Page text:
The ExoLance concept is a penetrator probe that would fly to Mars as a secondary payload on a future Mars lander mission. A Mars lander would carry a set of ExoLance penetrators, each weighing a few kilograms. The penetrators would separate as the lander spacecraft enters the Martian atmosphere, passively falling to the Martian surface. The penetrators would make use of technology originally developed for "bunker buster" munitions, which are designed to burrow under the surface before exploding. In this case, the explosive payload would be replaced by a scientific one, specifically, a metabolic test that would attempt to detect chemical reactions created by any active microorganisms living one to two meters below the surface. The rear end of the penetrator would remain on the surface, connected to the buried probe by a cable, to provide a communications link to orbiting satellites. Having multiple probes allows for individual probe failures without losing the entire mission. The goal is to create something that is both small enough and affordable enough to be able to be put on several planned flights.
Although Mars soils are likely not to be overtly toxic to terrestrial microorganisms, life on the surface of Mars is extremely unlikely because it is bathed in radiation and it is completely frozen.  Therefore, the best potential locations for discovering life on Mars may be at subsurface environments that have not been studied yet.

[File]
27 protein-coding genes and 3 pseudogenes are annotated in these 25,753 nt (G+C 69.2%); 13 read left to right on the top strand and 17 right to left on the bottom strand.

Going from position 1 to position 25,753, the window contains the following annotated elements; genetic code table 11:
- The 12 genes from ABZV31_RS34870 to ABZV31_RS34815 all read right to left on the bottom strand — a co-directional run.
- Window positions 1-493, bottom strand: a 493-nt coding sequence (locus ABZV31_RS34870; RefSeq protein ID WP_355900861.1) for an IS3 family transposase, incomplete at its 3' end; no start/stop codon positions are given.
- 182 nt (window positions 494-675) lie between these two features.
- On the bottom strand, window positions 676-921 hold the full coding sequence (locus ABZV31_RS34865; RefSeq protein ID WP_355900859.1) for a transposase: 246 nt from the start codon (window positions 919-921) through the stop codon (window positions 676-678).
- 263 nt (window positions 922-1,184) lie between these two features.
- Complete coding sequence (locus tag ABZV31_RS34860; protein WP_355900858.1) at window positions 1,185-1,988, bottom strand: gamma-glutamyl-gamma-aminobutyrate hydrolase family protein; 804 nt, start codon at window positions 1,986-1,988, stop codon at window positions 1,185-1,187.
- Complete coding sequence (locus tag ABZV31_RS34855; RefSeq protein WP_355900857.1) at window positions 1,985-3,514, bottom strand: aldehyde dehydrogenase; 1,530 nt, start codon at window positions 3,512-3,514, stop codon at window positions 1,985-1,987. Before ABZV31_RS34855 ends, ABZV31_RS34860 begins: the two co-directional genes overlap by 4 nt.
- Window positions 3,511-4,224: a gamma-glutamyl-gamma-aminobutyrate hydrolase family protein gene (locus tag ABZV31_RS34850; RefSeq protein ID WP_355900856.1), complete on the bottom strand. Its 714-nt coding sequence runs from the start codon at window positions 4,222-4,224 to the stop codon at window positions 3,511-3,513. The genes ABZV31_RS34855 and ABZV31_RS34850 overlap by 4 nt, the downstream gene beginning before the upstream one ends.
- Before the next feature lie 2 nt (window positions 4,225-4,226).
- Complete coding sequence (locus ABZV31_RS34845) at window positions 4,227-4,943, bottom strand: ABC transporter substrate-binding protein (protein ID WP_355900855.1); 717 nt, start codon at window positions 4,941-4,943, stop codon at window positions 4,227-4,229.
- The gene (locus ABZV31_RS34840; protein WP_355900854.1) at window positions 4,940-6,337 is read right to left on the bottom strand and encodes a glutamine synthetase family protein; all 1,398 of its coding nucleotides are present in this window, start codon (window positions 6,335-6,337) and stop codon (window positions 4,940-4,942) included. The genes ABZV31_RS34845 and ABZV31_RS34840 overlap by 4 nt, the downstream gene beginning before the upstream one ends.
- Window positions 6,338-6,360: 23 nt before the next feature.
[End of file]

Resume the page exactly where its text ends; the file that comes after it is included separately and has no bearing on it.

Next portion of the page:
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- ExoLance Team (2014).
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- Dartnell, Lewis R.; Storrie-Lombardi, Michael C.; Muller, Jan-Peter; Griffiths, Andrew. D.; Coates, Andrew J.; Ward, John M. (March 7–11, 2011). "Implications of cosmic radiation on the Martian surface for microbial survival and detection of fluorescent biosignatures" (PDF). 42nd Lunar and Planetary Science Conference. The Woodlands, Texas: Lunar and Planetary Institute.
- "Scientists find evidence Mars subsurface could hold life". Digital Journal – Science. January 21, 2013. "There can be no life on the surface of Mars because it is bathed in radiation and it's completely frozen. However, life in the subsurface would be protected from that. - Prof. Parnell."
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- Meeting presentation of ExoLance (YouTube video) 16 min.